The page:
Every verse of this psalm ends in for his mercy endureth forever. It's mesmerising. So what are some examples of god's enduring mercy? Well, there's the earth and the sea and the heavens... and the time he killed all those Egyptian children, drowned the soldiers and killed a bunch of kings so the Israelites could have their property.
If you think Russian baby yoga is child abuse, this is not the psalm for you. It starts off as a lament for the Israelite exile in Babylon, which is fine, but then the last two verses are addressed to Babylonian mothers O daughter of Babylon, who art to be destroyed; happy shall he be, that rewardeth thee as thou hast served us. Happy shall he be, that taketh and dasheth thy little ones against the stones. (v. 8-9). I haven't talked about Jerry Falwell's bible for a long time, but this is his commentary on this Psalm: 'The vividness of the final verse is justified if one remembers a simple fact: baby Babylonians grow up to be big Babylonians. The hope that their babies will die is the prayer that no new Babylonian generation will arise seeking the worldwide dominion through cruel oppression.' Proof yet again that supposedly 'pro life' Christians only care about babies so long as they're inside their mothers' bodies, but don't give a hoot once they're out in the world.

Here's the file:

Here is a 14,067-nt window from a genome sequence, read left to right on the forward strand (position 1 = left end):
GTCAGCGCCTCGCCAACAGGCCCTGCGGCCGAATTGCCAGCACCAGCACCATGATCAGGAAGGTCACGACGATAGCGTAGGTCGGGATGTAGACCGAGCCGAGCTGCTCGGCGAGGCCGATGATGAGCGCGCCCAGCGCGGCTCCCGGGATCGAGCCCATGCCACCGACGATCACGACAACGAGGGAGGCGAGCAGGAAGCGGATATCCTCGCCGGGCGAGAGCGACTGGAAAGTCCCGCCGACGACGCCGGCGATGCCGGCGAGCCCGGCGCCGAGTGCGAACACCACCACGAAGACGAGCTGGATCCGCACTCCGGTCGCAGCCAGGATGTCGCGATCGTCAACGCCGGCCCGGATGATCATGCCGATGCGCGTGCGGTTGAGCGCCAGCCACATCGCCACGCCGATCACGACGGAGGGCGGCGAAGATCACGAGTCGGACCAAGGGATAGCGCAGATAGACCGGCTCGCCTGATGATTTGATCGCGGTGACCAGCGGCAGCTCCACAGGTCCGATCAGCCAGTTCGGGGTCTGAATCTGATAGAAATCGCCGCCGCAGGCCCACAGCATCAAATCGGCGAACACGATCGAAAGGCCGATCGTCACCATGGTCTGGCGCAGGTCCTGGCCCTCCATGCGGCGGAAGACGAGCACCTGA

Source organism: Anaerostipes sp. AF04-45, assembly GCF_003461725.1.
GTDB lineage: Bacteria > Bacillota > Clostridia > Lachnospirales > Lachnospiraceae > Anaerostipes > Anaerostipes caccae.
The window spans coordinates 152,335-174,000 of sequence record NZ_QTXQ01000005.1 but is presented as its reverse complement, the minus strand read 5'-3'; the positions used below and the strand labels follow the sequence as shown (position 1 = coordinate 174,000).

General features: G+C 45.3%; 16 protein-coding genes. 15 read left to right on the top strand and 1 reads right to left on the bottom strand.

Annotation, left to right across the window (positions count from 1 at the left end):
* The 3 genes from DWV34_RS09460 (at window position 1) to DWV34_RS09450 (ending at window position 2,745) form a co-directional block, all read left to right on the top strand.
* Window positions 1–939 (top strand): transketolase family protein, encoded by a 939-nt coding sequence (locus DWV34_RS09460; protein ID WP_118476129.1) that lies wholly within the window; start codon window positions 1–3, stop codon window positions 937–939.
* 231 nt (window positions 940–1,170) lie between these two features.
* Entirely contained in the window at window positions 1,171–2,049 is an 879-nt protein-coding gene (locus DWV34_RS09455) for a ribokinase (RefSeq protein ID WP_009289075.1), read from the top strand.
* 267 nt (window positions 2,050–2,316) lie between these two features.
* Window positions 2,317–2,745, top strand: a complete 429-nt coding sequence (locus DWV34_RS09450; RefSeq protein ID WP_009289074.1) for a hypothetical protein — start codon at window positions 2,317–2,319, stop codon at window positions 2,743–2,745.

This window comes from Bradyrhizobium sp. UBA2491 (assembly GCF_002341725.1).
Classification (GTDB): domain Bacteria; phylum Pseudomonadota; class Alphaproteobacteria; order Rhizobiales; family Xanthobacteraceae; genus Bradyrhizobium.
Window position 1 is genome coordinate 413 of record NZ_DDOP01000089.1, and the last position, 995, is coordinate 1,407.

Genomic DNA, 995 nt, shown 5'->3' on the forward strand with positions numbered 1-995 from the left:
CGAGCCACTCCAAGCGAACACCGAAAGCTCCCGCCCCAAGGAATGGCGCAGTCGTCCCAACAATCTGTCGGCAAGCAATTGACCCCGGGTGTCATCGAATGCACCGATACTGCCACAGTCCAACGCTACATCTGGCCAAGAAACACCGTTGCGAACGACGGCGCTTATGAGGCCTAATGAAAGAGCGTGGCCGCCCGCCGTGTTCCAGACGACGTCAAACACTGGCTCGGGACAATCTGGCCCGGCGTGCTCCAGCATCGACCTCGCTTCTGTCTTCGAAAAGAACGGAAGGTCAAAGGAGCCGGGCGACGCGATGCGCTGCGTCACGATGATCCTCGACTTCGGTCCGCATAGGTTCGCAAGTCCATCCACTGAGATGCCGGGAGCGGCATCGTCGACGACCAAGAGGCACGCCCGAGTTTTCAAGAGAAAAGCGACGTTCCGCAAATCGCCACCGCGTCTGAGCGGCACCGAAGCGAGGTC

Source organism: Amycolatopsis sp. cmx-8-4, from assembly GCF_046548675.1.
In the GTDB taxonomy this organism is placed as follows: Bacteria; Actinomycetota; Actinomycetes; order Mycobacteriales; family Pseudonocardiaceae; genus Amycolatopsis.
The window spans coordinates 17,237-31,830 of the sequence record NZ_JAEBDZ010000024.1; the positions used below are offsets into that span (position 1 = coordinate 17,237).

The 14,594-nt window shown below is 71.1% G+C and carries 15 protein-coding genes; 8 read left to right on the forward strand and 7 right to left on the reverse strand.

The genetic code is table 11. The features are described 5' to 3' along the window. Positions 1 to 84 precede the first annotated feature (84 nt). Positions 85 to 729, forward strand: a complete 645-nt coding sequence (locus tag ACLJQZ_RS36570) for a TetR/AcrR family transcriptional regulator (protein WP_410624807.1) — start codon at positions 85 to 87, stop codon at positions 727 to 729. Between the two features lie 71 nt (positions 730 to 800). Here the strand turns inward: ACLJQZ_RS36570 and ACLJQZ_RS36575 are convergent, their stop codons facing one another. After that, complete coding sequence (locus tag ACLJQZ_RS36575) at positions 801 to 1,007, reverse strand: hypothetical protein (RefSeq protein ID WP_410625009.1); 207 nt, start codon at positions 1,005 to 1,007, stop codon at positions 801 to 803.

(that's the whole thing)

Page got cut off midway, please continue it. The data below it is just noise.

Immediately after killing babies with stones, the psalms go back to praising god for being a source of comfort in hard times. Except when somebody kills your child.
God is your Facebook stalker, the one who catalogues your every word and gesture, even, apparently if you go to hell. There are some more scary-stalker verses about how god watches us when we sleep, followed by an imprecation to please, please, please kill the wicked.
Another listing of the sins of the wicked. This time the psalmist would like god to please drop burning coals on their heads and/or throw them into the fire.